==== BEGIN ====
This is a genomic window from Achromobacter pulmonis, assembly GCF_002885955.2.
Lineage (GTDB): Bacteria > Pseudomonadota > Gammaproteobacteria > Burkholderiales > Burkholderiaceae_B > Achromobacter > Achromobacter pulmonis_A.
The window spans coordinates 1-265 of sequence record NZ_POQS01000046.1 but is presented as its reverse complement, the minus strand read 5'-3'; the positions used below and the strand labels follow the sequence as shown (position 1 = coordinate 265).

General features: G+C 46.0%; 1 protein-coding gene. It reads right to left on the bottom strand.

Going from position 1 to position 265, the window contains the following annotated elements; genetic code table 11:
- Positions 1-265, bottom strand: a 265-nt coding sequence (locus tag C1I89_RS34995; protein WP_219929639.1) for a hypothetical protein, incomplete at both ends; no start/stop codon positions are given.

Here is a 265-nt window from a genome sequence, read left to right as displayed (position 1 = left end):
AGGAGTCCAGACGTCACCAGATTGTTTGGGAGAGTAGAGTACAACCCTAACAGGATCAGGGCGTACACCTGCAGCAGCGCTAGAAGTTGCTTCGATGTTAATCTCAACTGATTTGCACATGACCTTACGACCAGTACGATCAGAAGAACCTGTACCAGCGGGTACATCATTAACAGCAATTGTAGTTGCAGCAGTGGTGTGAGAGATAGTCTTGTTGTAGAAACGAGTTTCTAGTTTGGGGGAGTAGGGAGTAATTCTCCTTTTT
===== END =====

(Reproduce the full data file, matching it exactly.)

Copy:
This is a genomic window from Achromobacter pulmonis, assembly GCF_002885955.2.
Lineage (GTDB): Bacteria > Pseudomonadota > Gammaproteobacteria > Burkholderiales > Burkholderiaceae_B > Achromobacter > Achromobacter pulmonis_A.
The window spans coordinates 1-265 of sequence record NZ_POQS01000046.1 but is presented as its reverse complement, the minus strand read 5'-3'; the positions used below and the strand labels follow the sequence as shown (position 1 = coordinate 265).

General features: G+C 46.0%; 1 protein-coding gene. It reads right to left on the bottom strand.

Going from position 1 to position 265, the window contains the following annotated elements; genetic code table 11:
- Positions 1-265, bottom strand: a 265-nt coding sequence (locus tag C1I89_RS34995; protein WP_219929639.1) for a hypothetical protein, incomplete at both ends; no start/stop codon positions are given.

Here is a 265-nt window from a genome sequence, read left to right as displayed (position 1 = left end):
AGGAGTCCAGACGTCACCAGATTGTTTGGGAGAGTAGAGTACAACCCTAACAGGATCAGGGCGTACACCTGCAGCAGCGCTAGAAGTTGCTTCGATGTTAATCTCAACTGATTTGCACATGACCTTACGACCAGTACGATCAGAAGAACCTGTACCAGCGGGTACATCATTAACAGCAATTGTAGTTGCAGCAGTGGTGTGAGAGATAGTCTTGTTGTAGAAACGAGTTTCTAGTTTGGGGGAGTAGGGAGTAATTCTCCTTTTT